THE WHITE HOUSE
Office of the Press Secretary
PRESIDENT CLINTON NAMES STEVEN PENNOYER AS U.S. COMMISSIONER OF THE INTERNATIONAL PACIFIC HALIBUT COMMISSION
The President today announced his intent to appoint Steven Pennoyer as U.S. Commissioner of the International Pacific Halibut Commission.
Mr. Steven Pennoyer, of Juneau, Alaska, is currently one of the three U.S. Commissioners to the International Pacific Halibut Commission. In addition to serving as Commissioner, he is the Regional Administrator in Alaska for the National Oceanic and Atmospheric Administration's National Marine Fisheries Service (NMFS), where he has served for the last nine years. In this capacity, he manages the largest groundfish fishery in the United States, accounting for 46 percent of the total U.S. catch by weight and representing 18.5 percent of the value of the catch off U.S. shores. Prior to this, he has served as a Fisheries Management biologist, a Fisheries Research supervisor, a Chief Research Scientist, a Director of Commercial Fisheries and a Deputy Commissioner.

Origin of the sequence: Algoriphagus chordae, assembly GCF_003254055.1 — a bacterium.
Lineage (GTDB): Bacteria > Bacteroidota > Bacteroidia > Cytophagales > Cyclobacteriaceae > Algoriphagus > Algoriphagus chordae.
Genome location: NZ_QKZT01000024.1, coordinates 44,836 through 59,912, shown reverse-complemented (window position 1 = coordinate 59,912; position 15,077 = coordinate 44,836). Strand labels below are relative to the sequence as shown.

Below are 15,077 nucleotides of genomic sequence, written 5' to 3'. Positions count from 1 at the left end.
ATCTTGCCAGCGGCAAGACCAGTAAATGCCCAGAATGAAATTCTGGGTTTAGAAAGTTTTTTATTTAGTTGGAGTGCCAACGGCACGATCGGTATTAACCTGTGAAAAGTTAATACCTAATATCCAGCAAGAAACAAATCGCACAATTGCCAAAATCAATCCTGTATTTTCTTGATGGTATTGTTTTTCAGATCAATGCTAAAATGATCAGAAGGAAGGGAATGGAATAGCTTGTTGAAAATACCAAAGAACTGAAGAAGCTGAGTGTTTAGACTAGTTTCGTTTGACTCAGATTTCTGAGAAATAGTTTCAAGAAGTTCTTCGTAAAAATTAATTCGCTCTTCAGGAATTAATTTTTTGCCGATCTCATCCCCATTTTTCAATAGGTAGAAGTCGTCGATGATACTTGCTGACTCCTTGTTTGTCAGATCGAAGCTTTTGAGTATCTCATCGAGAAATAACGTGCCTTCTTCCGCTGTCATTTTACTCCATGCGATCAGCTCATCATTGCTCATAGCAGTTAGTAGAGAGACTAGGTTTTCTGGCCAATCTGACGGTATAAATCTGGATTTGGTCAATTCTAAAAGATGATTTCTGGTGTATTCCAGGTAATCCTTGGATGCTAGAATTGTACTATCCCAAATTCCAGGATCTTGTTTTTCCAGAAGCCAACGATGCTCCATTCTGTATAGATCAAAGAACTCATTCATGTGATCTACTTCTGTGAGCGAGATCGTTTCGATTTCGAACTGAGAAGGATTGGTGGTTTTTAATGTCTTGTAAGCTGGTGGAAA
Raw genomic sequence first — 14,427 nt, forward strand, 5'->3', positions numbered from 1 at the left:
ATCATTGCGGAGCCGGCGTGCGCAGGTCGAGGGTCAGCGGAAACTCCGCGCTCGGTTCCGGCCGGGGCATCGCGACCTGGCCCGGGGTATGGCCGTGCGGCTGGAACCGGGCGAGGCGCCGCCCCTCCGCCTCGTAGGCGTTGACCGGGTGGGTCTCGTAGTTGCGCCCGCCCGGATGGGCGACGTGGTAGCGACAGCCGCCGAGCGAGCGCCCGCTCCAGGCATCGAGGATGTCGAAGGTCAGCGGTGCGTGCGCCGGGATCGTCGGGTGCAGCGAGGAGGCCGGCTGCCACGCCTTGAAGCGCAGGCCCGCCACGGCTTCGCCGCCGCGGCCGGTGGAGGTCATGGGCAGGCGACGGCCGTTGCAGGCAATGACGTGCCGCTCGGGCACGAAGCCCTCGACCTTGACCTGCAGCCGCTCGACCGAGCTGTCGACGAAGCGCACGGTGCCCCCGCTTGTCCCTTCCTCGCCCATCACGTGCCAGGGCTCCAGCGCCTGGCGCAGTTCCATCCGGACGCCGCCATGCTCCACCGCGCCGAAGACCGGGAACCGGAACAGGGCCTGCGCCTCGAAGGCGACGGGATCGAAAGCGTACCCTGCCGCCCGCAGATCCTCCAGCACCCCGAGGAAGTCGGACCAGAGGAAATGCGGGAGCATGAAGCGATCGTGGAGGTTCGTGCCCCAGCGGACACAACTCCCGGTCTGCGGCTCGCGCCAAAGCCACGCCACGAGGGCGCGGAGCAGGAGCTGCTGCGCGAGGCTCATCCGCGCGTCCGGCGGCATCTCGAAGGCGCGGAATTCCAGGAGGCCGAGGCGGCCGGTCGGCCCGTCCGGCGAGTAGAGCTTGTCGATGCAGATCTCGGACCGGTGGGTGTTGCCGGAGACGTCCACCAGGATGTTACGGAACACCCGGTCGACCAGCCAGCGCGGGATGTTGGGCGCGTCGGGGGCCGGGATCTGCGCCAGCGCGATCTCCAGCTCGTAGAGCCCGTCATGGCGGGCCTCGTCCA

Mr. Pennoyer earned a B.A. degree in Wildlife Conservation from the University of California at Berkeley in 1958.
The purpose of the International Pacific Halibut Commission (IPHC) is to conserve, manage, and rebuild the halibut stocks in the Convention Area to those levels which would achieve and maintain the maximum sustainable yield from the fishery. The United States is represented on the IPHC by three Commissioners, appointed by the President who serve for a term of two years. Convention Area waters are defined as the waters off the west coasts of Canada and the United States, including the southern as well as the western coasts of Alaska, within the respective maritime areas in which either Party exercises exclusive fisheries jurisdiction.